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Surfing Tickets as a Way of Practicing Self-Review

Learning how to support users can be a serious crash course. Even if you’ve been doing the same line of work for other companies, learning the nuances of your new company’s software and how to navigate customer questions is no small task.

Having little support experience when I first joined Buffer, I decided to create a system in which I could get up-to-speed more quickly on common questions I wasn’t able to answer.

With one of our values being to take time to reflect, I thought this was the perfect opportunity to create a system where I would reflect on tickets I was not able to answer that week, and track responding to them going forward.

Going through this process not only helped me gather support knowledge more quickly, but it also served as a sort of progress document that my team lead could use to get further insight into my growth.


Photo by Tim Marshall on Unsplash

I updated these columns daily and reflected on the full list once a week. To keep myself accountable, I carved out 15 minutes a week in my calendar dedicated to ‘surfing’ my tickets. When I was ‘surfing,’ I was looking to see how the Customer Advocate who jumped into it next handled it. I then logged those learnings.

Reviewing my tickets consistently gave me ongoing growth momentum.

While working through tickets daily, I’d keep my Ticket Surfing document open in a separate tab. That way, whenever I discovered a relevant ticket I didn’t know how to answer, I could add it here and then revisit it when it came time to reflect and unpack these tickets.

Columns I included in my Surfing Tickets tracker

Here is what my template looks like:


Ticket Number

At Buffer we use Zendesk, so whenever there was a ticket I came across that I wasn’t comfortable answering as I ramped up my knowledge of the product, I’d paste it into the ‘Ticket Number’ column and hyperlink it.

If you don’t have access to ticket numbers, this column can be used for any identifying attribute that you can easily use to get to the conversation quickly, no matter which tool you use! I would then go back the next day, jump to that ticket, and update the ‘Description’ column with information on how to solve a similar issue the next time around.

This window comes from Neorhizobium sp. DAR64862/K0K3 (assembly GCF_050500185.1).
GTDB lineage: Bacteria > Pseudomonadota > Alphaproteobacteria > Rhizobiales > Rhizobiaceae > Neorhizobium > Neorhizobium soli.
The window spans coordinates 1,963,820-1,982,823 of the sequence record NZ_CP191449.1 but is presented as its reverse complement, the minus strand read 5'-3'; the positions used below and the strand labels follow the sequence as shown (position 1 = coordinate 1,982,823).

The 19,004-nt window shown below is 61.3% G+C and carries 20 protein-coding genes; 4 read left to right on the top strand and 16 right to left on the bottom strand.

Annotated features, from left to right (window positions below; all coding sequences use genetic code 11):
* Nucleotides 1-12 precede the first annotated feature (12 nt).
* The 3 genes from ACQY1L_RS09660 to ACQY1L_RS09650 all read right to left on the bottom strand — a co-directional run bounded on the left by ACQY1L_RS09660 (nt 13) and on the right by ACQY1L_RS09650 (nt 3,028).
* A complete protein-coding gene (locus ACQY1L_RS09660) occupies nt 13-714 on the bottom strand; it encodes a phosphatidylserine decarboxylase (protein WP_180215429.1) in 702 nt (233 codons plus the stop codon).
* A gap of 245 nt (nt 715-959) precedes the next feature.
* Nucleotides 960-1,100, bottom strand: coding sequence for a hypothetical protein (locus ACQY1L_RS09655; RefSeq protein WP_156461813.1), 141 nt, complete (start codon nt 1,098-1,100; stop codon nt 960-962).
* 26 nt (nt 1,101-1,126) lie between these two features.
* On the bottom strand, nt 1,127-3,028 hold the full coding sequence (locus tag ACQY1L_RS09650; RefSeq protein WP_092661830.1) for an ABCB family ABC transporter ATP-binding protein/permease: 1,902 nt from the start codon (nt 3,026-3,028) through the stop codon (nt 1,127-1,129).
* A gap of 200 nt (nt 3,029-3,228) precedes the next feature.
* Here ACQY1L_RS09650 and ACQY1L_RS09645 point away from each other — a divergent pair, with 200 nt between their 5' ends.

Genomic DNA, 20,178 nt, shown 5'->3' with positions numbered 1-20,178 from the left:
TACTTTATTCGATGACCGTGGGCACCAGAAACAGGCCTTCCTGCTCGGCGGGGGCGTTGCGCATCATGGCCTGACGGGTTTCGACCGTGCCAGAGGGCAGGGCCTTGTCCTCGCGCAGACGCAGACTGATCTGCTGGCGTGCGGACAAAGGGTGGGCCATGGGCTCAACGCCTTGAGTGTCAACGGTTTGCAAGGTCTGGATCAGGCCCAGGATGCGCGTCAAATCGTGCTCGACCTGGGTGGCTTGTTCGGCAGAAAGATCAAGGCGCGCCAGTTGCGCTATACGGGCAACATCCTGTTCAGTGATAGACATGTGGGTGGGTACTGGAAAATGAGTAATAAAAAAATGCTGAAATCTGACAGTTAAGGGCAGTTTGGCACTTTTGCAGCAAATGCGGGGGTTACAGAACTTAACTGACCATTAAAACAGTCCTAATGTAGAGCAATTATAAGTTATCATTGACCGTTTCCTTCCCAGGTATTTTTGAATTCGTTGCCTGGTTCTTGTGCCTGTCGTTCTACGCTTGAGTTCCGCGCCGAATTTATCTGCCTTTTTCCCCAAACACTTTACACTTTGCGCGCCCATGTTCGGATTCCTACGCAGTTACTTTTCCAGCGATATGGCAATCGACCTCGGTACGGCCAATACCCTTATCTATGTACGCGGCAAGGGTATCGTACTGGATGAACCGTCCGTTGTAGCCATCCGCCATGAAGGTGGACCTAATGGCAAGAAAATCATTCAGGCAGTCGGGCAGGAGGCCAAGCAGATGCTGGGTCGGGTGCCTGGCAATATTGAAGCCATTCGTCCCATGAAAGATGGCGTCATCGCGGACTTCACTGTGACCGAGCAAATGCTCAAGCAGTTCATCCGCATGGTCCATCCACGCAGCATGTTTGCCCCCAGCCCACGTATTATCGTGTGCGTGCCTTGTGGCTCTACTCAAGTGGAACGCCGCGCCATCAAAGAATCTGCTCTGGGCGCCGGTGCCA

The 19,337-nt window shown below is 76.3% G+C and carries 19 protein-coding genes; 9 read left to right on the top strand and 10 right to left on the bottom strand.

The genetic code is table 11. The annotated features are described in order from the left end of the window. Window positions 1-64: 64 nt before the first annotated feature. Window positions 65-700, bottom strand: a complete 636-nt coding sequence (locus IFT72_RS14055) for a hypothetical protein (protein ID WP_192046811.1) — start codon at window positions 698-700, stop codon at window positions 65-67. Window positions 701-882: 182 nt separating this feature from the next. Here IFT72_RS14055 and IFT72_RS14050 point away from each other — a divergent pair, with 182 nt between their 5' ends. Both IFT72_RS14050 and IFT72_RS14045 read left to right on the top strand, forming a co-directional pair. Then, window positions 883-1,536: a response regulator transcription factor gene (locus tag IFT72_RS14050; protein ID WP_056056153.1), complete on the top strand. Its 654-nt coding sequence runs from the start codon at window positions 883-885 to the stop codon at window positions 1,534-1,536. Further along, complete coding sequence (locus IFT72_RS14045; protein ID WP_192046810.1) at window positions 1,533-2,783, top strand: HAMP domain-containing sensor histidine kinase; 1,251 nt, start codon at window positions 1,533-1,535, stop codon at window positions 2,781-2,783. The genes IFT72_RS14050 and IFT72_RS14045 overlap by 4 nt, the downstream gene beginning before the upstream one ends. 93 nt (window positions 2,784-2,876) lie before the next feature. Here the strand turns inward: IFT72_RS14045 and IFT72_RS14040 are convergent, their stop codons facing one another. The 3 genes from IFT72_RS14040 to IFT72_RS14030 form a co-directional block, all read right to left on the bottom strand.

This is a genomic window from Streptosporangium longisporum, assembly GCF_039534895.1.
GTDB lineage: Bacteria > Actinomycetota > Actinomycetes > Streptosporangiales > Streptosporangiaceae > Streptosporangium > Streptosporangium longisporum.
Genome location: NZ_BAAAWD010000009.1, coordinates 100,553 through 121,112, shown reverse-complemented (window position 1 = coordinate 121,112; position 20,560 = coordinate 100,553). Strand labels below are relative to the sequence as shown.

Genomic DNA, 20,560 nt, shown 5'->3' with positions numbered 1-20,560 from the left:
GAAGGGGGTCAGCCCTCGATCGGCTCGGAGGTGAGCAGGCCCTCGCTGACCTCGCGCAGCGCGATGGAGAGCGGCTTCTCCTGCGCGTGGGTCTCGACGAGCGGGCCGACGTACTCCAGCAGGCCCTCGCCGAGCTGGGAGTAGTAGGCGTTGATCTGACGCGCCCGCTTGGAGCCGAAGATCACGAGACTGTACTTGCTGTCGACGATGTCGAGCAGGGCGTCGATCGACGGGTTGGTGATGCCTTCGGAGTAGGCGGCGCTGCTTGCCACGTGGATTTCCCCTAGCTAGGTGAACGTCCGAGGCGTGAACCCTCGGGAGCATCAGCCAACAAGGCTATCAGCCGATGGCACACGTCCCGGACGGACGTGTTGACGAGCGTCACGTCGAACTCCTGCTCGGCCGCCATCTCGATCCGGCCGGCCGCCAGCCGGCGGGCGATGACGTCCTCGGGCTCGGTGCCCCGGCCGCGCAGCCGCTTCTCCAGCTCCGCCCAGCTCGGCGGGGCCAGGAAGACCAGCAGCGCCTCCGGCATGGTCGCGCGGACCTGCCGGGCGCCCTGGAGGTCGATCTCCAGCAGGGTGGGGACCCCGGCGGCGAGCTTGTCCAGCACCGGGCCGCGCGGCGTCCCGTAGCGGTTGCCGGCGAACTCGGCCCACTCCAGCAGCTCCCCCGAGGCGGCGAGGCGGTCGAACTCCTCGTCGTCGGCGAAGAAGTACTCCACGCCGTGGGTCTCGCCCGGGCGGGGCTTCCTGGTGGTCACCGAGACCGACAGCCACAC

Ticket Topic

This was a way for me to group tickets together based on themes. For example, if there was a billing ticket that I wasn’t able to answer, I’d add ‘Billing’ under ticket topic. Other categories I used included connection issues and failed updates. These topics helped me compartmentalize topics and learning opportunities in a way that felt clear and efficient.


In this column, I’d add more details about the way this ticket was answered. I would usually do this at the end of the day or weekly as I progressed through topics. Essentially, this was my answer column.


When I came across a ticket in the inbox that I knew was in my Surfing Tickets tracker, I’d often look back at the original answered ticket and use it to inform my response in this new conversation. I’d then add a link to the new conversation to track my progress in answering conversations I wasn’t able to the week before.

Each month, I’d create a new template to track and reference conversations. This is now my sixth year at Buffer and I still periodically resort to managing my technical competencies using this method.

Even now I find value in seeing how other Customer Advocates on my team approach different support issues.

I’d love to learn more from you. What are you doing to increase your personal knowledge base? Tweet us @buffer using #customersupportthoughts so we can continue the conversation!

Signing off,

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